Coonan E., Orthia L.A., Bloomfield F., Horst J., Pascoe A., Schiffl K. & Axelsen S. (2013) Regular viewing of a television drama series affects responses to science ideologies in it: a focus group-based study of ‘Bones’. Canberra: Australian National Centre for the Public Awareness of Science, The Australian National University.
Caulfield L., Coffey B., La Nauze J., Narayan I., Orthia L. & Whitehead A. (2006) Submission to the Victorian Environmental Assessment Council River Red Gum Investigation Draft Proposals Paper. Melbourne, Friends of the Earth Barmah-Millewa Collective.
Orthia L., LoCascio A., Neville A. & Neville H. (2003) Grazing and Fire Hazard: A submission to the Parliamentary Inquiry into Bushfire Disaster. Melbourne, Friends of the Earth Barmah-Millewa Collective.
Narayan I., Orthia L. & Barker P. (2002) Barmah-Millewa National Park: Proposal and Briefing Document. Melbourne, Friends of the Earth Melbourne Barmah-Millewa Collective.
Orthia L.A. (2002) Evidence from the scientific literature supporting the environmental component of the Yorta Yorta Management Plan for the Barmah-Millewa forest ecosystem. Melbourne, Friends of the Earth Melbourne Barmah-Millewa Collective. Download report here
Orthia L. (1998) The Stop Violence Handbook. Melbourne, La Trobe University Students’ Representative Council.
Popular media (select)
Orthia L.,Hikuroa D., Nabavi E., Rochberg F. & De Vos, P. (2021, January 12) Three reasons to study science communication beyond the West. The Conversation. https://theconversation.com/3-reasons-to-study-science-communication-beyond-the-west-152237
McKinnon M., Lamberts R.G., Grant W.J., Orthia L.A., Viana J.N.M., Nabavi E., Leach J., Raman S. (2020, August 24) Effective communication in a pandemic requires more than ‘the science’. INGSA COVID-19 Information Hub. https://www.ingsa.org/covidtag/covid-19-featured/cpas-communication/
Orthia L. & Rasekoala E. (2020, July 1) Anti-racist sci com starts with recognising its globally diverse historical footprint. LSE Impact Blog. https://blogs.lse.ac.uk/impactofsocialsciences/2020/07/01/anti-racist-science-communication-starts-with-recognising-its-globally-diverse-historical-footprint/
Orthia L. (2019, September 6) Timely intervention: how Doctor Who shapes public attitudes to science. The Conversation. https://theconversation.com/timely-intervention-how-doctor-who-shapes-public-attitudes-to-science-123085
Orthia L. (2016, May 23) The science issues this election are as old as the Australian media. The Conversation. https://theconversation.com/the-science-issues-this-election-are-as-old-as-the-australian-media-59676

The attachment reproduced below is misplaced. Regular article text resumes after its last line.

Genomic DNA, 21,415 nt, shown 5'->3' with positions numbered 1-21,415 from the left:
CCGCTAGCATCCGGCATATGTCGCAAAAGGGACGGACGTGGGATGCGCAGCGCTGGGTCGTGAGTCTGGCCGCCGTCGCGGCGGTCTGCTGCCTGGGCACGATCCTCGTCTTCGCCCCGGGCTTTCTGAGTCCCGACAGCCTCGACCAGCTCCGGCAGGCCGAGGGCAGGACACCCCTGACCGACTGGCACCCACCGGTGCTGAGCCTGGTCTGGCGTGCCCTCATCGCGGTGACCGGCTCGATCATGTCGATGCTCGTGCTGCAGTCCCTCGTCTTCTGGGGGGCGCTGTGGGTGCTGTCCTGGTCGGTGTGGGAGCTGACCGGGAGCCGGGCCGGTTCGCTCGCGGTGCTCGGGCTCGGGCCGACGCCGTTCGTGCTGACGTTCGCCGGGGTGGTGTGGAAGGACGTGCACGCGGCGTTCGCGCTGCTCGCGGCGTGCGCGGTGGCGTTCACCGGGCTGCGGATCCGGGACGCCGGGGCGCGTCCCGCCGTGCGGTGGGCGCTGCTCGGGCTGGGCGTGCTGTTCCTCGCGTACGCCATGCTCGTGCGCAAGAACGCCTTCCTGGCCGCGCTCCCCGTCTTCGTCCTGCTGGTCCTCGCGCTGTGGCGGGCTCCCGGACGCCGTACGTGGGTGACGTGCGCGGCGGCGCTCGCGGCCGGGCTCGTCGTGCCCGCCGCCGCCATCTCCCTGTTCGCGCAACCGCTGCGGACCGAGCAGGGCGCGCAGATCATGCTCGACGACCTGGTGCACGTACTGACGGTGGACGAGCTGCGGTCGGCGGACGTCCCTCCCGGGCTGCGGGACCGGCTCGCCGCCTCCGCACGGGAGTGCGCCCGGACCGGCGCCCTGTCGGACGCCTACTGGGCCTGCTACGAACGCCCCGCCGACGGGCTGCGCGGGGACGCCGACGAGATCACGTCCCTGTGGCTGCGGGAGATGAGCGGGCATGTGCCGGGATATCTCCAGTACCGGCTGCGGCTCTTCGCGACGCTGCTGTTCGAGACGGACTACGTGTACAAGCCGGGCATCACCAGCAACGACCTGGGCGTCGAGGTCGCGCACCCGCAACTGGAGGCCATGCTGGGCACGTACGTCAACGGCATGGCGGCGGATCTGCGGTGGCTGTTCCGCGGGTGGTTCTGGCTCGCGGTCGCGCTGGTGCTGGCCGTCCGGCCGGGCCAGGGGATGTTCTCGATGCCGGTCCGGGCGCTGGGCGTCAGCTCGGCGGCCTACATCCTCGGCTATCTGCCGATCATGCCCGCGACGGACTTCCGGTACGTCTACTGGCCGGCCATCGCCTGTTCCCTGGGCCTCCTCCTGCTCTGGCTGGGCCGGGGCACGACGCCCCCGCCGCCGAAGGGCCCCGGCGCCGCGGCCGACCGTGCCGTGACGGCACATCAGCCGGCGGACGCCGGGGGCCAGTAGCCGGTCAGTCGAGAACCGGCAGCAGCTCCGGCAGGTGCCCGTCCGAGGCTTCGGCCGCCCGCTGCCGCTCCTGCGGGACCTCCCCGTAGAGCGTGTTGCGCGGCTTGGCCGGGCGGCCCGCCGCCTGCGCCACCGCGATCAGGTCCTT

Morgain R. & Orthia L. (19 May 2016) Ahead of its time: Doctor Who’s 56 inspiring female scientists. The Conversation. https://theconversation.com/ahead-of-its-time-doctor-whos-56-inspiring-female-scientists-58491
Orthia L. (1 November 2013) The Doctors, the Daleks and the Dangerous to Know: Doctor Who‘s Mad Scientists. Invited presentation to Questacon Science Fiction SciNight.
Orthia L. (23 May 2013) A very good googly – race in Four to Doomsday. Doctor Who and Race. http://doctorwhoandrace.com/2013/05/23/a-very-good-googly-race-in-four-to-doomsday/
Orthia L. (4 May 2013) Doctor Who – science win or science fail? Invited presentation to the Canberra Skeptics, CSIRO Discovery.
Listen to recording:
Download accompanying slides:
Doctor Who – Science win or science fail? Slides
Orthia L.A. (2012) Ghost Light: Only the mad see clearly. In R. Smith? (ed.) Outside In. Baltimore: ATB Publishing, 406-408.
Orthia L. (20 June 2012) Bad movie science: a snooty pleasure. Science By Fiction. http://sciencebyfiction.net/archives/film/bad-movie-science-a-snooty-pleasure/
Orthia L. (May 2012) Why did I publish a paper with undergraduate students about science in The Simpsons? Yliopistolainen, the Helsinki University’s staff magazine, section Top 100, 8.
Orthia L.A. (March 2012) Doctor Who’s mad scientists. People and Science, 23.
Orthia L. (27 January 2010) Queer scientists in television science fiction. Diffusion. http://diffusion.weblogs.anu.edu.au/2010/01/27/queer-scientists-in-television-science-fiction/
Republished here, https://lindyorthia.com/2013/12/03/queer-scientists-in-television-science-fiction/